For her solo show at the Institute of Contemporary Art, Miami, artist Nina Chanel Abney is mining source material that Hollywood has loved to portray for nearly half a century in films like 1978. Animal house and that of 2003 Old-fashioned: collegiate Greek life. It makes sense for an artist who often explores themes of American pop culture and contemporary society, queer expression and race to comment on systemic issues facing black communities.
The works in “Big Butch Energy” explore the realities of intersectional identities – black, queer, cisgender, trans – within the very American and heteronormative realm of fraternities and sororities. The scenes that make up Abney’s collages are stretched across panels of two, three, and five sections, telling in minute detail the inherent complexity of these hedonic environments. The exhibition, which will premiere in Miami, is part of the ICA’s programming for Miami Art Week and is on view through March 12, 2023.
Now 40, Abney came to the forefront of a generation of emerging classically trained artists in the early 2000s when she graduated from New York University’s Parsons School of Design in 2007. Originally from Chicago, she arrived on the East Coast with childhood inspirations from cartoons and strips that leaked into her canvases as her style evolved. Her master’s thesis, titled Class of 2007, noted that she was the only black student in her program. Flipping the racial identity of her white colleagues to that of black figures clad in orange prisoner uniforms and her black self to that of a white armed corrections officer, the work confronted the viewer with the racial realities of collegiate life with an urgency that persists a decade and a half later in “Big Butch Energy.”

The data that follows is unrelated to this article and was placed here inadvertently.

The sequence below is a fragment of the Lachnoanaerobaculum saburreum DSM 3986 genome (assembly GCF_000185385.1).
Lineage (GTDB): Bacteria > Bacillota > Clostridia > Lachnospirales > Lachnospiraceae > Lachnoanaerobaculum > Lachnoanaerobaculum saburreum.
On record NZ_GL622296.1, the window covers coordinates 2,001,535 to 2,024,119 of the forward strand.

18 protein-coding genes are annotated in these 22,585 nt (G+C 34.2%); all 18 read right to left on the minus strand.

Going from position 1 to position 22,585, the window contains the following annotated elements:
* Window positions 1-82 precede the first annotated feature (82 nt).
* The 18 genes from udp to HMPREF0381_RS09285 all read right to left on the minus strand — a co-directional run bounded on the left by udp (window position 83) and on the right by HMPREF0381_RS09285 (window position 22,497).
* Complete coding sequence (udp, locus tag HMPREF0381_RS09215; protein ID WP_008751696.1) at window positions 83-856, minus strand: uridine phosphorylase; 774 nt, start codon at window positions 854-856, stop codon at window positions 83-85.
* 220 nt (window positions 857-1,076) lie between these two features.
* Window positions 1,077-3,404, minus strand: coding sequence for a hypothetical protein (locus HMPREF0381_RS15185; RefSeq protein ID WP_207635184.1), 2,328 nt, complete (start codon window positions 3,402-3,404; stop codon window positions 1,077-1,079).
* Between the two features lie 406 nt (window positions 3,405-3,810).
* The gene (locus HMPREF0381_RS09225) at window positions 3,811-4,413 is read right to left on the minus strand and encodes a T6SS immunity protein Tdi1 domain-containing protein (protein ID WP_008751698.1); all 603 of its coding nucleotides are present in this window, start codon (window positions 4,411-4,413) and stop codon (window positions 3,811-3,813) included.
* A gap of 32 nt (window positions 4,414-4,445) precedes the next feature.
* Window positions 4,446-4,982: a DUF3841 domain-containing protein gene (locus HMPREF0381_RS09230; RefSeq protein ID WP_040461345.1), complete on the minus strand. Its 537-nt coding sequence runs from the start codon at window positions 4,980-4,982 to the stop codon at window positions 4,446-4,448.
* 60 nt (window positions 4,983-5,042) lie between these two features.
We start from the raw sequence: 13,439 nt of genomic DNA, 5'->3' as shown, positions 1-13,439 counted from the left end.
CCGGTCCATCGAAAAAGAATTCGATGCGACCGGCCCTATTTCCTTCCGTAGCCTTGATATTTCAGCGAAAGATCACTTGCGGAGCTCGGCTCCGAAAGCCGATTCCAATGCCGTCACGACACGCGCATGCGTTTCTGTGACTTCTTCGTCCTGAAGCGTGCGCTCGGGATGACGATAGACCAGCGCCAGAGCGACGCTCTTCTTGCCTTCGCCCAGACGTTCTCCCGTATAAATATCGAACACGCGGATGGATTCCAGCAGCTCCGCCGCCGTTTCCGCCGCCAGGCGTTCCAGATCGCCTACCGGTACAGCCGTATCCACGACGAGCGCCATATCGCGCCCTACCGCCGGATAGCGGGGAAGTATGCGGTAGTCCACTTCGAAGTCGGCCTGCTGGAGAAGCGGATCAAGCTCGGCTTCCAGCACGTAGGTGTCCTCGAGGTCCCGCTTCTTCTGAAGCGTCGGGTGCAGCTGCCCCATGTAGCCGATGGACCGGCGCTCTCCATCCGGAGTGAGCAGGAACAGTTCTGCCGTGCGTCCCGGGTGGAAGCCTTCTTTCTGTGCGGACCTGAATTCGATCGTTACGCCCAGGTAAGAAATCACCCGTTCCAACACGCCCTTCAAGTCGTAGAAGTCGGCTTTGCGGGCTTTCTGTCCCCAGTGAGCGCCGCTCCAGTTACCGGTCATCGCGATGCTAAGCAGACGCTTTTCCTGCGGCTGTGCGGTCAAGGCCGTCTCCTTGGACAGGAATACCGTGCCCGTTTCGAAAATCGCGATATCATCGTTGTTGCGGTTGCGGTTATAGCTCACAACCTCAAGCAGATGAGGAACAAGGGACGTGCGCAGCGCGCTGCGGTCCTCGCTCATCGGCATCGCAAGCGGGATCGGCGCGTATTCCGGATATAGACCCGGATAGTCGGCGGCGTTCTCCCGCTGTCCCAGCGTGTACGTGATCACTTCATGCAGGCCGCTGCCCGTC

Her graduate work caught the attention of Miami-based collectors Don and Mera Rubell, who added it to their extensive permanent collection and featured Abney as the youngest artist in the Rubell Museum’s 2008 “30 Americans” exhibit. During the next decade, Abney honed her well-thought-out figurative storytelling through collage and painting and a clear talent for hand-cut playful visual sequences. In February 2017, her first solo museum exhibition, “Nina Chanel Abney: Royal Flush”, debuted at the Nasher Museum of Art in North Carolina and has traveled to other institutions including the Chicago Cultural Center and the Institute of Contemporary Art, Los Angeles.
The new work for “Big Butch Energy” references the traditions of baroque portraiture and fraternity composites and scenes from films such as Animal house. Abney’s use of Greek student life as a springboard to a discussion about race, gender and sexuality is especially important in light of recent reports that admissions to undergraduate degrees have declined and Greek life recruitment has declined since the start of the pandemic . Abney cuts those same seams of taboo through the simplified symbolism in each rendering – everything from the pastel Vineyard Vines-esque collegiate attire the figures wear to the varied tartan patterns that shaped the work in the cultural incubator and aesthetic zeitgeist of college life in America in late 20th and early 21st century.